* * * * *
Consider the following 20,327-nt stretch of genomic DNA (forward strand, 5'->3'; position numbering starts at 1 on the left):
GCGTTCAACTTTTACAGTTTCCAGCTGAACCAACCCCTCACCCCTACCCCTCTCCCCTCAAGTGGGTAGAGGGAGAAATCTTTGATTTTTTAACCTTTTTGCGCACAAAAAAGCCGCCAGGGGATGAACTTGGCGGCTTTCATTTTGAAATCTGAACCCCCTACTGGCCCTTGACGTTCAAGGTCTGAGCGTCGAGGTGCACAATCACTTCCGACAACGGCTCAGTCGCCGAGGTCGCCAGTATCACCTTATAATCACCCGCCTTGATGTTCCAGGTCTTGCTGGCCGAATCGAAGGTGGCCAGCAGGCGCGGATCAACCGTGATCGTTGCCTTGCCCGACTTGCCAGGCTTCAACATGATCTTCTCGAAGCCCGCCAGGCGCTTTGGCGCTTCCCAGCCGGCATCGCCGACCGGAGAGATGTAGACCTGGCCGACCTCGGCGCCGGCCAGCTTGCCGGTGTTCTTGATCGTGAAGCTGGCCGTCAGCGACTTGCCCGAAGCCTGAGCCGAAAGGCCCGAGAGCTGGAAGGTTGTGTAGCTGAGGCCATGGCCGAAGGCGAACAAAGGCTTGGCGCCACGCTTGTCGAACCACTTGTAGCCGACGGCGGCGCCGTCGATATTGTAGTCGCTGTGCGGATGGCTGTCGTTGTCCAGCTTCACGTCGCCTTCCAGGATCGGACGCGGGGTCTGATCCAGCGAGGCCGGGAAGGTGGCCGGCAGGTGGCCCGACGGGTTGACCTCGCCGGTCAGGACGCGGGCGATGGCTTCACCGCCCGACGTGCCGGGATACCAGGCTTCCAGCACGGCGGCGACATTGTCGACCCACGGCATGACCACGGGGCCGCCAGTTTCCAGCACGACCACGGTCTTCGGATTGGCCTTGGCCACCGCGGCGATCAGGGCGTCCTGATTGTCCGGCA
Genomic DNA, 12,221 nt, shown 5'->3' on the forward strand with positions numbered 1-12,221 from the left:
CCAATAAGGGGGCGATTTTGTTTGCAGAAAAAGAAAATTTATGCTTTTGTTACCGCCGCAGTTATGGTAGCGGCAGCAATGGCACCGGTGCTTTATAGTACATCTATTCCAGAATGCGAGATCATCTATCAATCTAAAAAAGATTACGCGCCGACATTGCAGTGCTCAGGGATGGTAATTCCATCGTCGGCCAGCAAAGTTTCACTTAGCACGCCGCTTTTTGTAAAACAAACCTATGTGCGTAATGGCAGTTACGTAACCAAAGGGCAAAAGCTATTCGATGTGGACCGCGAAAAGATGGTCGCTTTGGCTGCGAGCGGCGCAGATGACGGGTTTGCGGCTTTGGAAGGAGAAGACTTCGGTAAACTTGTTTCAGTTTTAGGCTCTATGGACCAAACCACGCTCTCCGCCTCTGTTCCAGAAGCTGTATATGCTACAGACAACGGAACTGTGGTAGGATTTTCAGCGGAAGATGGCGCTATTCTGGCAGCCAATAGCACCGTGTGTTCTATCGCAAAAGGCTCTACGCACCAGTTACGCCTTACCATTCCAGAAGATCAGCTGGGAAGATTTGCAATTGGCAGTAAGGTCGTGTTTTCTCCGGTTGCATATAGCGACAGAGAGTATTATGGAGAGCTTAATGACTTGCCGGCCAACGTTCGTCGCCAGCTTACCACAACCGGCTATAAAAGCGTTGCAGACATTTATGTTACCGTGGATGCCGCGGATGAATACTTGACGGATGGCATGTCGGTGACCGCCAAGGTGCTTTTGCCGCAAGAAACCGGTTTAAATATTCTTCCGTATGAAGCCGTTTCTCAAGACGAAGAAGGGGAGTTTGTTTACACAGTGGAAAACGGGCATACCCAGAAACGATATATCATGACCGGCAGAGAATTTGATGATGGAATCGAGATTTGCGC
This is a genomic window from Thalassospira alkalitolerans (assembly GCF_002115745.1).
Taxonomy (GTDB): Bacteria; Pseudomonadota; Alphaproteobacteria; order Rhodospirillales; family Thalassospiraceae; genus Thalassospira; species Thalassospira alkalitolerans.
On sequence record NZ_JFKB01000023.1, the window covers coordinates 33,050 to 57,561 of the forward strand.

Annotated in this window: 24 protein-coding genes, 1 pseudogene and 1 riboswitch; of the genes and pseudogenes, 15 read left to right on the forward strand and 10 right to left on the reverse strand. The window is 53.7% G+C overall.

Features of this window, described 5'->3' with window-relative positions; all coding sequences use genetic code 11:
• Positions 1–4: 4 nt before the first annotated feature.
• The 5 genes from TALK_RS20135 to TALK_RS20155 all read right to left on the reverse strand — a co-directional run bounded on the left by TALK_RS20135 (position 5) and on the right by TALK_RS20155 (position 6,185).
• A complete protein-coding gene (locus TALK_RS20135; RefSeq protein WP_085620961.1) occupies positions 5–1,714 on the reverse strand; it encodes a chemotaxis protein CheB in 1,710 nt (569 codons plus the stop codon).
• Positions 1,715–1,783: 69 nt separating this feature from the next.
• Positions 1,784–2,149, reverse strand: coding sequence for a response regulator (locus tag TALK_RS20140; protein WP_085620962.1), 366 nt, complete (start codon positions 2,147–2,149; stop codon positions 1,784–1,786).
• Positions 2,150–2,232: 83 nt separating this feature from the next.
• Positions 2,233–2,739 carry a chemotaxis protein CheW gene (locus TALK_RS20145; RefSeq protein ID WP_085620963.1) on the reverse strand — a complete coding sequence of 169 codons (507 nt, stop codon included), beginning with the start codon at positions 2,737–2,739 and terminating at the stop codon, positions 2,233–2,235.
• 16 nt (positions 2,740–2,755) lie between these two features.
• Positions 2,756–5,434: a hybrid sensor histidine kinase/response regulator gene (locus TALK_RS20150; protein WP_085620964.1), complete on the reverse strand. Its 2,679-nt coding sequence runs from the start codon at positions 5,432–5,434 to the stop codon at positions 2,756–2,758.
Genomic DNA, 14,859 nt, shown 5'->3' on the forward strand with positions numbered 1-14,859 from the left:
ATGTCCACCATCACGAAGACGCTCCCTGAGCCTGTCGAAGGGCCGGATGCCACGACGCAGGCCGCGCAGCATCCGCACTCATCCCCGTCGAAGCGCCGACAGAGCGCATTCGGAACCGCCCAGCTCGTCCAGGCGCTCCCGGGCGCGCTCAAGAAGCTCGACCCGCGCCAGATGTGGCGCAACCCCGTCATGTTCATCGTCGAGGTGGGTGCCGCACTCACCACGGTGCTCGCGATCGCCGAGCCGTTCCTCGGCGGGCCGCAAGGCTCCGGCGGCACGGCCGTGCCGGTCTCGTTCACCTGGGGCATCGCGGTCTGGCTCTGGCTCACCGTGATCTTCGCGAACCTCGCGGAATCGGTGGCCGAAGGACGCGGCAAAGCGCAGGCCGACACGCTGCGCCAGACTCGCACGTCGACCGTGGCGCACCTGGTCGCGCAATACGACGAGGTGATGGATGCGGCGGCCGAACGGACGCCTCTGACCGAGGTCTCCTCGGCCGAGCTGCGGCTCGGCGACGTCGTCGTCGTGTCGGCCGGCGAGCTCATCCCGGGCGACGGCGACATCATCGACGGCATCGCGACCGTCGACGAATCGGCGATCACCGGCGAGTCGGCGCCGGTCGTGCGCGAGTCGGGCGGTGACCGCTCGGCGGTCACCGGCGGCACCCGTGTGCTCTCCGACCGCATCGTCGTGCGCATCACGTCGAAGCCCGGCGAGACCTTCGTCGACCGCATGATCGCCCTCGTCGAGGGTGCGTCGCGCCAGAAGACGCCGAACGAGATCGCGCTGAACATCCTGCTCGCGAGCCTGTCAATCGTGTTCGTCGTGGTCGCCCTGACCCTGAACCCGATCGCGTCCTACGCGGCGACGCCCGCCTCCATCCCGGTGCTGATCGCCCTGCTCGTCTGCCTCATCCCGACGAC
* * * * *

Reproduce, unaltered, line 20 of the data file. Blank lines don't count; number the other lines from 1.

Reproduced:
ATGTCCACCATCACGAAGACGCTCCCTGAGCCTGTCGAAGGGCCGGATGCCACGACGCAGGCCGCGCAGCATCCGCACTCATCCCCGTCGAAGCGCCGACAGAGCGCATTCGGAACCGCCCAGCTCGTCCAGGCGCTCCCGGGCGCGCTCAAGAAGCTCGACCCGCGCCAGATGTGGCGCAACCCCGTCATGTTCATCGTCGAGGTGGGTGCCGCACTCACCACGGTGCTCGCGATCGCCGAGCCGTTCCTCGGCGGGCCGCAAGGCTCCGGCGGCACGGCCGTGCCGGTCTCGTTCACCTGGGGCATCGCGGTCTGGCTCTGGCTCACCGTGATCTTCGCGAACCTCGCGGAATCGGTGGCCGAAGGACGCGGCAAAGCGCAGGCCGACACGCTGCGCCAGACTCGCACGTCGACCGTGGCGCACCTGGTCGCGCAATACGACGAGGTGATGGATGCGGCGGCCGAACGGACGCCTCTGACCGAGGTCTCCTCGGCCGAGCTGCGGCTCGGCGACGTCGTCGTCGTGTCGGCCGGCGAGCTCATCCCGGGCGACGGCGACATCATCGACGGCATCGCGACCGTCGACGAATCGGCGATCACCGGCGAGTCGGCGCCGGTCGTGCGCGAGTCGGGCGGTGACCGCTCGGCGGTCACCGGCGGCACCCGTGTGCTCTCCGACCGCATCGTCGTGCGCATCACGTCGAAGCCCGGCGAGACCTTCGTCGACCGCATGATCGCCCTCGTCGAGGGTGCGTCGCGCCAGAAGACGCCGAACGAGATCGCGCTGAACATCCTGCTCGCGAGCCTGTCAATCGTGTTCGTCGTGGTCGCCCTGACCCTGAACCCGATCGCGTCCTACGCGGCGACGCCCGCCTCCATCCCGGTGCTGATCGCCCTGCTCGTCTGCCTCATCCCGACGAC